FIG. 3 shows another embodiment in which the computer utilizes inputs from the engine sensors 80. In this case, the engine sensors 80 include an engine rotations per minute (RPM) sensor and an engine temperature sensor. The whole range of engine rotation rates is divided into a series of ranges in blocks 82a, 82b, . . . 821, so that any measured RPM from the engine sensors 80 can be assigned to one of the RPM ranges 82a, 82b, . . . 821. Within each RPM range, the whole range of engine temperatures is divided into a series of ranges in blocks 84a, 84b, . . . 84m, so that any measured engine temperature from the engine sensors 80 can be assigned to one of the temperature ranges 84a, 84b, . . . 84m. When the engine operates within a particular RPM range and a particular temperature range, the computer determines the desired power generation parameters 86a, 86b, . . . 86n for each of the power sources. Although the relationships between the desired power generation parameters, the engine temperature and the engine RPM have not been precisely determined, the rate of pollutant generation in the engine is in some way related to its temperature and RPM. Because the desired power generation parameters depend upon the rate of pollutant generation, the method illustrated in FIG. 3 is applicable to controlling the power generation parameters for optimized treatment of the pollutants. The computer may compute the desired power generation parameters in real time, or simply take from its memory a prestored set of parameters for each of the power sources based upon a particular RPM range and a particular temperature range. Although FIG. 3 only shows a detailed tree branch structure for one temperature range 84a and one RPM range 82a, the same structure is applicable to the other temperature ranges 84b-84m and the other RPM ranges 82b-821. If the engine sensors 80 also sense other parameters such as intake manifold pressure, oxygen concentration and altitude, the tree structure in FIG. 3 would be further branched to include the ranges of these parameters for determining the power sources' power generation parameters.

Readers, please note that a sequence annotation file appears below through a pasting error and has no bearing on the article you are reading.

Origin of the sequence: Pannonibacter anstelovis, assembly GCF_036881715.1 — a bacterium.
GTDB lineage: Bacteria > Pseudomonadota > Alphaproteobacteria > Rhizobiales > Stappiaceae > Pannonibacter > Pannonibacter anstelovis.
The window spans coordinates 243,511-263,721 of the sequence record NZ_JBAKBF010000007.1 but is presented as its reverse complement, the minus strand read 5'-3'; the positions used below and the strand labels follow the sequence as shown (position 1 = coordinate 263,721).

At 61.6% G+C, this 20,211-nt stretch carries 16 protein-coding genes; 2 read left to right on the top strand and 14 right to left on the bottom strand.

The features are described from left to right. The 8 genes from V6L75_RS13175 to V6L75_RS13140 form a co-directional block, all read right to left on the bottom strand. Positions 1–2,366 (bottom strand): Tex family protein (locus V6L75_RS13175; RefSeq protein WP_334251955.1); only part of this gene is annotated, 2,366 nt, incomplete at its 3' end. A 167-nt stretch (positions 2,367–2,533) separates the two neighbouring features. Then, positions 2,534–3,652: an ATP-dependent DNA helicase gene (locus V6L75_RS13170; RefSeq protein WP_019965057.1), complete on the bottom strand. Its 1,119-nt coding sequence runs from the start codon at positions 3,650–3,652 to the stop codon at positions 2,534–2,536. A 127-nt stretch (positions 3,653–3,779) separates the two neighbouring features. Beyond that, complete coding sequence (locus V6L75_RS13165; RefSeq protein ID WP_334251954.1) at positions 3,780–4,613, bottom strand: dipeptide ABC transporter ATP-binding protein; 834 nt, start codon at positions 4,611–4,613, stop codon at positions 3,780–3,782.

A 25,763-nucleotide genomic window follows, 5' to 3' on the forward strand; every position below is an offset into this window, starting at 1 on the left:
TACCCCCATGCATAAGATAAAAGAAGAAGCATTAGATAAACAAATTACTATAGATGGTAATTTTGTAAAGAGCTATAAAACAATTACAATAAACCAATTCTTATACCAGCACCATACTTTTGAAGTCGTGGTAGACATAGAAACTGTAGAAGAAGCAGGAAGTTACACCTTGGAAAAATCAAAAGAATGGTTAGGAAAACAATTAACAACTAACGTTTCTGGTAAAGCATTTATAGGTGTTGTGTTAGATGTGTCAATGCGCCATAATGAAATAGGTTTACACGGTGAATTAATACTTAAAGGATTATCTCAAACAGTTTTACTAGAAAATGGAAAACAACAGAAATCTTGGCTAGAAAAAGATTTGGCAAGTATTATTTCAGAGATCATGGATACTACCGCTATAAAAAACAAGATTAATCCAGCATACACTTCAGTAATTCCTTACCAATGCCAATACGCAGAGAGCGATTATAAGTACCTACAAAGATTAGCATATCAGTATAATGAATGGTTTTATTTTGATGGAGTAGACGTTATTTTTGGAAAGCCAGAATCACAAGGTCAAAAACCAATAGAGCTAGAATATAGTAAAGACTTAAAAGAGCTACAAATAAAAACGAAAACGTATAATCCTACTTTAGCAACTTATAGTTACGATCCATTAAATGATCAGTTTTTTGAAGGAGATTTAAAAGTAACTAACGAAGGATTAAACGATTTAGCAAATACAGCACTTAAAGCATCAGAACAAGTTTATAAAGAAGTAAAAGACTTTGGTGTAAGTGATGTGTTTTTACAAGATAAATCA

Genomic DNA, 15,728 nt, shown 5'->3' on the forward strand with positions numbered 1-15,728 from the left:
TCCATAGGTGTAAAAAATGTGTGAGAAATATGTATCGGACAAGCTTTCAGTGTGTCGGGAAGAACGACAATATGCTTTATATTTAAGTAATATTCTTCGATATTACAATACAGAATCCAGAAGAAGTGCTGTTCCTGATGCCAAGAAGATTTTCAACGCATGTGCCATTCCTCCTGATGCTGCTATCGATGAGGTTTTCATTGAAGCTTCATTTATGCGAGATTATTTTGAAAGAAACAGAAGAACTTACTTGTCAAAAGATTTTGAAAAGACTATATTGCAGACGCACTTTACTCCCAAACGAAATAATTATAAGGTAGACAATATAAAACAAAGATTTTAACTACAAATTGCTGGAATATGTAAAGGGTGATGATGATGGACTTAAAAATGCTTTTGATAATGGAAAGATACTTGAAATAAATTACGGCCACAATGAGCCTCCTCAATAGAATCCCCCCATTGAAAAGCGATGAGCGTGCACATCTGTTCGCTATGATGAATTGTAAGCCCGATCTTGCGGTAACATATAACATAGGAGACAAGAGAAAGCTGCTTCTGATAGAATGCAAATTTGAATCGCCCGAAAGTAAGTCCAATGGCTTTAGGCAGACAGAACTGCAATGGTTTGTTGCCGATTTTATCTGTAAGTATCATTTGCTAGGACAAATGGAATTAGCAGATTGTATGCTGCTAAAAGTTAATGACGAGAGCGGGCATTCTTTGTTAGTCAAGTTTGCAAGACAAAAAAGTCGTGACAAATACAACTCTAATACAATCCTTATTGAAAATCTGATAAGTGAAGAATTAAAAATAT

This invention is applicable to pollutant treatment at both stationary and mobile sites. The invention should be well suited for implementation in expected future automotive electronic catalytic converters which employ corona discharge pollutant destruction reactors to meet more stringent air quality standards. With the described dynamic control of corona discharge reactions in response to various inputs that have bearings on pollutant generation and destruction, this invention will enable an electronic catalytic converter to efficiently treat automobile exhaust gas pollutants to meet air quality standards while preserving fuel economy.
While several illustrative embodiments of the invention have been shown and described, numerous variations and alternate embodiments will occur to those skilled in the art. Such variations and alternate embodiments are contemplated, and can be made without departing from the spirit and scope of the invention as defined in the appended claims.
|Cited Patent||Filing date||Publication date||Applicant||Title|
|US3526081 *||Jun 14, 1966||Sep 1, 1970||Kusters Wilhelm||Gas purification|
|US3862043 *||Dec 26, 1972||Jan 21, 1975||Haakenson Rose H||Pollution control|
|US4069665 *||Nov 24, 1975||Jan 24, 1978||Scientific Enterprises, Inc.||Gas ionizing apparatus for improving the operation of an internal combustion engine|
|US5061462 *||Sep 27, 1989||Oct 29, 1991||Nagatoshi Suzuki||Apparatus for producing a streamer corona|
|US5366701 *||Nov 1, 1991||Nov 22, 1994||Environmental Plasma Arc Technology, Inc.||Apparatus and method for reducing pollutants in effluent gas flow utilizing an ionizing and resonance means|
|EP0585047A2 *||Aug 18, 1993||Mar 2, 1994||United Kingdom Atomic Energy Authority||The purification of internal combustion engine exhaust emissions|
|EP0744802A2 *||May 17, 1996||Nov 27, 1996||HE HOLDINGS, INC. dba HUGHES ELECTRONICS||Gaseous pollutant destruction apparatus and method using self-resonant corona discharge|
|Citing Patent||Filing date||Publication date||Applicant||Title|
|US6146599 *||Feb 24, 1999||Nov 14, 2000||Seagate Technology Llc||Dielectric barrier discharge system and method for decomposing hazardous compounds in fluids|